And I first noticed reference to these Euro-Muslim fanatics in popular culture in the late 90s, exactly the time mentioned above — for example, Hanif Kureishi’s film My Son the Fanatic, and Zadie Smith’s novel White Teeth. Mark Steyn has written about this as well, contrasting the Muslim immigrants to Europe of the 1950s, 60s, 70s, and 80s, with the alienated, anti-assimilating younger generation that is a perfect “mark” for recruitment by radicals. Steyn blames the European mishmash of PC atttitudes, white guilt, and euthanized national identities for leaving a political and moral void. It’s difficult to argue with his point.

    As for numbers, there were anti-Israel protests last summer in France (and in 2006, during the Hizbollah rocket war). But the number of people committing violence was tiny, something that didn’t register in the media at all.

    • Tory Quinton

      For the record, the actual level of violence against Jews in Germany was tiny until a certain night of broken glass, when the whole world changed.In fact the actual level of street level violence against German Jews was small. I say this to remind you that you can not look only at isolated cases, instead you need to look at patterns and the pattern is clear, Jews in Europe, but especially France are facing something that should evoke memories of the pre WW2, Weimar Germany years. That is why so many are immigrating to the US and Israel away from Europe.

      The problem with “scholars”” like Roy is what an be termed the ivory tower conceit. It takes intellect and removes it from the real world so you look only at what you already believe or what already fits your established narrative. There is a reason intellectuals are always the first to be purged. Not because they pose a threat, but because they pose the easiest targets, too often never seeing what is actually occurring.

      • Curious Mayhem

        I’m not arguing against your general point — the situation in France is quite dangerous. And intellectuals are often blind to the obvious or nearly obvious.

        What’s happening on the streets in France, however, is not organized by the state, and there’s no caliphate waiting in the wings in Arrondissement III or IV. Instead, you have an alienated population under about age 35, with little to hold them to the French state, put on welfare to keep them from rioting, often kept from entering from French society as equals (although it’s not clear that they want that anyway), and ripe for recruitment by movements based in the Middle East. The result is a scattered and difficult-to-monitor formation of cells and gangs operating in a Muslim subculture that the police either don’t want to or cannot penetrate.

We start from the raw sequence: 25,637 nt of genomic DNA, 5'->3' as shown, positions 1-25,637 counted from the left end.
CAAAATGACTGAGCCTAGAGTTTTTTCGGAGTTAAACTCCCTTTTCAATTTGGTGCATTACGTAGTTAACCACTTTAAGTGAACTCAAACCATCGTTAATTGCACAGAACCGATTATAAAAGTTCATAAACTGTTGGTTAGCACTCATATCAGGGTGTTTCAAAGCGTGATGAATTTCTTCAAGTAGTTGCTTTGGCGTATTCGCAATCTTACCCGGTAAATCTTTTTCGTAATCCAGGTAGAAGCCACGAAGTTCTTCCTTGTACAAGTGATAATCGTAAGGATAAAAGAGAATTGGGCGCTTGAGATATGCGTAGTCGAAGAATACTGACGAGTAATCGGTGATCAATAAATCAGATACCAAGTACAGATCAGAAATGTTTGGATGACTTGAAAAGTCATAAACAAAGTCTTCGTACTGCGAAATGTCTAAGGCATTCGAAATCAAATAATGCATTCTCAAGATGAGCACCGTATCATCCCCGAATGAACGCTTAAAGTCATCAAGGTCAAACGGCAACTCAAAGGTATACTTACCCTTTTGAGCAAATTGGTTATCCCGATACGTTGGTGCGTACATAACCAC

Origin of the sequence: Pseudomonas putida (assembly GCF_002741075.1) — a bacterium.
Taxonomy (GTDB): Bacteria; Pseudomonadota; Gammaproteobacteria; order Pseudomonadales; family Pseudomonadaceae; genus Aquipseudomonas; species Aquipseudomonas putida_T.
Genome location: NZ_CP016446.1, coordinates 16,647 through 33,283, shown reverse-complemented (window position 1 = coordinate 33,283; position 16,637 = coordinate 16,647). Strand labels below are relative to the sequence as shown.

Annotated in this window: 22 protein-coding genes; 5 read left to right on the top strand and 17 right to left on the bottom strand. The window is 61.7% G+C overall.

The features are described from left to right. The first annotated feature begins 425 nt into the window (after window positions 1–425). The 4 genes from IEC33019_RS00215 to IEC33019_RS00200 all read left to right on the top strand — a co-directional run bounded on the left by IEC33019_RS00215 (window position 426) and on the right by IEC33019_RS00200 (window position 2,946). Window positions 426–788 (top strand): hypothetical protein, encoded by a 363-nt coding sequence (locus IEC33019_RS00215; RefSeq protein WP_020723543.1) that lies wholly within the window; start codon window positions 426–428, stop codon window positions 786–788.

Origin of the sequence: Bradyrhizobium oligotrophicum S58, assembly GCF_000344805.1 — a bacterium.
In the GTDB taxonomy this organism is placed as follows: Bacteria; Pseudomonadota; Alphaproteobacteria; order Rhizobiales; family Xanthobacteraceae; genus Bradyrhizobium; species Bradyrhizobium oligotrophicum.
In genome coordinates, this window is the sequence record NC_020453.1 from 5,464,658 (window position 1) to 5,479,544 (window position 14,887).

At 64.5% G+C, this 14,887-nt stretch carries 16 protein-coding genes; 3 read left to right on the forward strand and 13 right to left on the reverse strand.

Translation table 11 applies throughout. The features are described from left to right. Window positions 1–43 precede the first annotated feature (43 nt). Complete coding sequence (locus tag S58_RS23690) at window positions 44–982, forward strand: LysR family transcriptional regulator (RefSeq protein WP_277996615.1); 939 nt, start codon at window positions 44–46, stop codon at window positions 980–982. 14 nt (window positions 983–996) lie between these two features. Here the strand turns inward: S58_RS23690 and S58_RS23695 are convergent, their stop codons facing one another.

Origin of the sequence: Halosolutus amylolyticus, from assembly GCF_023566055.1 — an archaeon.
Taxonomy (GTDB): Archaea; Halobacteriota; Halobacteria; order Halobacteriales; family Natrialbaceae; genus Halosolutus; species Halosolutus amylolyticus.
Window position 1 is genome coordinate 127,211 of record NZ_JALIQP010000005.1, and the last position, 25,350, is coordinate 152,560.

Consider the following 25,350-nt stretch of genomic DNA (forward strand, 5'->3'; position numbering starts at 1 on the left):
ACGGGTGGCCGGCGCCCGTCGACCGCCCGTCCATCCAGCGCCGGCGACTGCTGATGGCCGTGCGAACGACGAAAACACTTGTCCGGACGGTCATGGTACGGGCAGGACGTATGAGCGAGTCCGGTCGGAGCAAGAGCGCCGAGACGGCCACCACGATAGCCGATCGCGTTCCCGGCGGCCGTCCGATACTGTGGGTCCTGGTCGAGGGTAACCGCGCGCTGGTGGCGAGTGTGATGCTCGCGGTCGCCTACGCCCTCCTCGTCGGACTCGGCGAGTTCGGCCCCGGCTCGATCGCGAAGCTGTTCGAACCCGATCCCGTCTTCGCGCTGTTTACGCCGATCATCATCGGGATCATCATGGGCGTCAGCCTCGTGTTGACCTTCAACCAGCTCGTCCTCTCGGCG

The state-organized or sponsored stuff is happening the Middle East, where Iran and Syria sponsor Hizbollah and used to sponsor Hamas. Turkey and Qatar sponsor ISIS and (now) Hamas and possibly some groups in Libya. It leaks over into Europe and takes hold, because there’s a pool of potential recruits and nothing to stop it.

        • Tory Quinton

          And I would again remind you that the violence in Germany against Jews was not state sanctioned at firts. The Nazis were a mob of rabble roses with little clout… the brown shirts were thuggish goons nobody took seriously and the Nazis leadership were unknowns operating in the shadows.

          The fact that a population feels alienated is frankly a bit of a dodge. And certainly no excuse. Lots of populations feel alienated and don’t resort to mass murder.

          To be sure people are not born radical. But neither are they victims of radicalization. They make a choice. Time and again Muslims choose violence.

          Board a plane with angry Jews or christians. Angry athiest or Hindu and then see how different you feel boarding a plane with an angry Muslim. Rightly so. As a population they can not be trusted.l because they consistently fail to earn trust.

          Not all muslims are bad. Many are good. But they don’t earn the benefit of the doubt.